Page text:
- Important Judgment under Section 29A
Abstract: In Bank of Baroda & Anr. v MBL Infrastructures & Ors., the Apex Court ruled that the bar u/S. 29A(h) of the IBC very much applies to the personal guarantor (who wishes to submit a Resolution Plan) whose guarantee has been invoked by any of the creditors of the corporate debtor, notwithstanding the fact whether the same creditor put into motion the machinery of CIRP.
Do you know what makes the Insolvency and Bankruptcy Code, 2016 (IBC), different from its predecessors? It is a fact that IBC recognised the time value of the money. It accommodated the idea that when a business defaults, it needs to be admitted into the corporate insolvency resolution process (CIRP) as early as possible and with every passing day, the money that creditors can recover plummets and capital & labour remains locked in.
IBC addressed these concerns by two methods. Firstly, it places strict timelines on the CIRP and secondly, it reduces the scope of judicial discretion (so that courts don’t get involved in commercial decision-making). But judicial discretion has, in most cases, been proven a tool for furthering the legislature’s will. Also, justice can’t be sacrificed on the altar of expeditiousness and expediency. Thus, there is a need to balance the legislature’s will, judicial discretion & the parties’ interest, and the Supreme Court’s judgment in the matter of Bank of Baroda & Anr. v MBL Infrastructures & Ors. is an epitome of that.
In this judgment, the Apex Court answered 2 critical questions as follows:
- If the creditors invoke the guarantee of a guarantor, is such guarantor eligible under Section 29A(h) of the IBC to submit a Resolution Plan?
- Whether the words “such creditors” in Section 29A(h) is confined to those who initiate the CIRP or all the creditors?
Facts of the case
- Mr Anjanee Kumar Lakhotiya’s (Lakhotiya) company MBL Infrastructures Ltd (MBL) secured loans from a syndicate of banks and thereafter failed to pay them back.
- A few banks in the consortium invoked the personal guarantees Mr. Lakhotiya provided in exchange for credit facilities to MBL and issued notice u/S. 13(2) of the Securitization and Reconstruction of Financial Assets and Enforcement of Securities Interest Act, 2002 (SARFAESI Act).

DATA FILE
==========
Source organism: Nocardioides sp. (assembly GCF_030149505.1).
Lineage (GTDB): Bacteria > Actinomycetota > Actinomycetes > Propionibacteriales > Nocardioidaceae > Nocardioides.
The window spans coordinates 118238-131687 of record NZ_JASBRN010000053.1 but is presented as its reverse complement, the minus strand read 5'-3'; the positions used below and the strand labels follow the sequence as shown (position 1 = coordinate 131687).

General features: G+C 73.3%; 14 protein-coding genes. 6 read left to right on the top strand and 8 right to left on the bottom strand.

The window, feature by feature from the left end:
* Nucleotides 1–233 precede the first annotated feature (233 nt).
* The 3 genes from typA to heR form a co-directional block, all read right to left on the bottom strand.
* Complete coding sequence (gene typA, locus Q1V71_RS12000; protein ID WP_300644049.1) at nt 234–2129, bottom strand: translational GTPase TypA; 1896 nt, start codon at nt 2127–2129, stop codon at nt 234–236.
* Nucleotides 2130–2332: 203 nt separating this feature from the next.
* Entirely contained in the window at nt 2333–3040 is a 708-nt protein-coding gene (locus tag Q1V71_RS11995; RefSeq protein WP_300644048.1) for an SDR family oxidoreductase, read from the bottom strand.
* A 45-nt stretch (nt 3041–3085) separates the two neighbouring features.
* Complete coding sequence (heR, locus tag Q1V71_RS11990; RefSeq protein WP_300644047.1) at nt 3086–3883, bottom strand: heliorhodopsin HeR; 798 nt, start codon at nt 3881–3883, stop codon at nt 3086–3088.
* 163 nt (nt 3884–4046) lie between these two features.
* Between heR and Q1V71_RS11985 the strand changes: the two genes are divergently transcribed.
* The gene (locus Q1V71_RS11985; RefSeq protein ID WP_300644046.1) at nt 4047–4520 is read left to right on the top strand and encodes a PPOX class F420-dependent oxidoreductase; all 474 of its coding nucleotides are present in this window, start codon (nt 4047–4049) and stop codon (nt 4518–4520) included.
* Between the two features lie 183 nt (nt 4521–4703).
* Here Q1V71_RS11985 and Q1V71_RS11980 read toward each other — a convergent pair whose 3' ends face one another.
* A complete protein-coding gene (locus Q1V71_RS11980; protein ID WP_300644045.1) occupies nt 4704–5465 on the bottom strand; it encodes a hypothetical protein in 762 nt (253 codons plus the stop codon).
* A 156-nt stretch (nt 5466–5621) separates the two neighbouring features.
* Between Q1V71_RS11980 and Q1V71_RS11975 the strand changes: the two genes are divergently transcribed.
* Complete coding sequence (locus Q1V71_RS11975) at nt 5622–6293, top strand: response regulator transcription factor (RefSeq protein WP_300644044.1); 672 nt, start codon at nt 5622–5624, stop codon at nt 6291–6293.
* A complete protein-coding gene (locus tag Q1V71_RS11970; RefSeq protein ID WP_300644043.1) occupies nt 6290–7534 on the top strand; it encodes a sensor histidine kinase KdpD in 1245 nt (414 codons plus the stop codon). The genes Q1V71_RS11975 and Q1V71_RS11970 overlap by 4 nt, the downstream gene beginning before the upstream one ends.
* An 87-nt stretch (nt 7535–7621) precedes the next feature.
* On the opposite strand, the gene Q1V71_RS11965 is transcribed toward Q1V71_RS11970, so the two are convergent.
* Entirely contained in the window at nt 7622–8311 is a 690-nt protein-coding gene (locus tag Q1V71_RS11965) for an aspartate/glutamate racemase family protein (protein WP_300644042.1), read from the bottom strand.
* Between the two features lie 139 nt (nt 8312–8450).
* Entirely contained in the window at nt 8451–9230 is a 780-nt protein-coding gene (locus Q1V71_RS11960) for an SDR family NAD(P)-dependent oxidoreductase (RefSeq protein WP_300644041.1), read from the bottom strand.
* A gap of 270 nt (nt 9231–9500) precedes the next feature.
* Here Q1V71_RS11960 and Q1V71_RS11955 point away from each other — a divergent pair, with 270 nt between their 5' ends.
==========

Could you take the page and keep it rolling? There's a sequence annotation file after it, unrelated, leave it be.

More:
- Then, RBL Bank made an application u/S. 7 of the IBC before the National Company Law Tribunal (NCLT), Kolkata to initiate CIRP against MBL and it was ordered to be admitted. The Resolution Profesional (RP) received two Resolution Plans one of which was of Mr. Lakhotiya’s. It got sanctioned by CoC.
- Then in 2017, the “Insolvency and Bankruptcy IBC (Amendment) Ordinance, 2017” was rolled out adding S. 29A to the IBC.
- The Committee of Creditors (“CoC”) held extensive meetings to ascertain the effects of this amendment vis-a-vis Mr. Lakhotiya’s position to submit a Resolution Plan.
- Due to the ambiguity of the situation, Mr. Lakhotiya filed an application before NCLT praying for a declaration that he is eligible for submitting the u/S. 29A(c) & (h). The NCLT ruled in the favour of Mr Lakhotiya. (By now, the 180+90 days of CIRP had expired).
- This NCLT order was challenged before NCLAT but the appeal was later withdrawn due to a change in the situation (the Resolution Plan got 78.5% votes, crossing the mandate of S. 30(4)). NCLAT allowed withdrawal without liberty to challenge the same order.
- Thereafter, the NCLT sanctioned the Lakhotiya’s Resolution Plan holding that there is a marked difference between extension and exclusion and therefore, the requirements u/S. 12(1) of the IBC would not be applicable in the present case as there are pending proceedings with interim orders (of NCLAT which directed the NCLT to not act on the Resolution Plan until its final order).
- An appeal was made to NCLAT. The same was rejected because the Resolution Plan was approved with 78.50% votes and had roots in the techno-economic report for its viability and feasibility. Thus, the NCLT decision pertaining to Lakhotiya’s eligibility u/S. 29A to submit a Resolution Plan as finalised and that NCLAT “cannot sit in appeal over the decision of the adjudicating authority or the CoC in the absence of any apparent discrimination”.
- The aforementioned Order of NCLT confirmed by the NCLAT stands assailed before the Apex Court.
Grounds of Appeal before the Apex Court
- Mr. Lakhotiya (a promoter of the MBL/corporate debtor), was ineligible to submit a Resolution Plan u/S. 29A(h) of the Code, as multiple personal guarantees executed by him in favour of several creditors of MBL, were invoked before the CIRP commenced.
- The prevailing law on the CIRP application’s date has to be seen and thus, the disqualification u/S. 29A gets attracted. Similarly, not only S. 29A(h) but also S. 30(4) needs to be interpreted accordingly.
- The Resolution Plan was approved after the expiry of the CIRP period (270 days). And since there is a clear infraction of S. 12, the aforementioned Orders are liable to be set aside.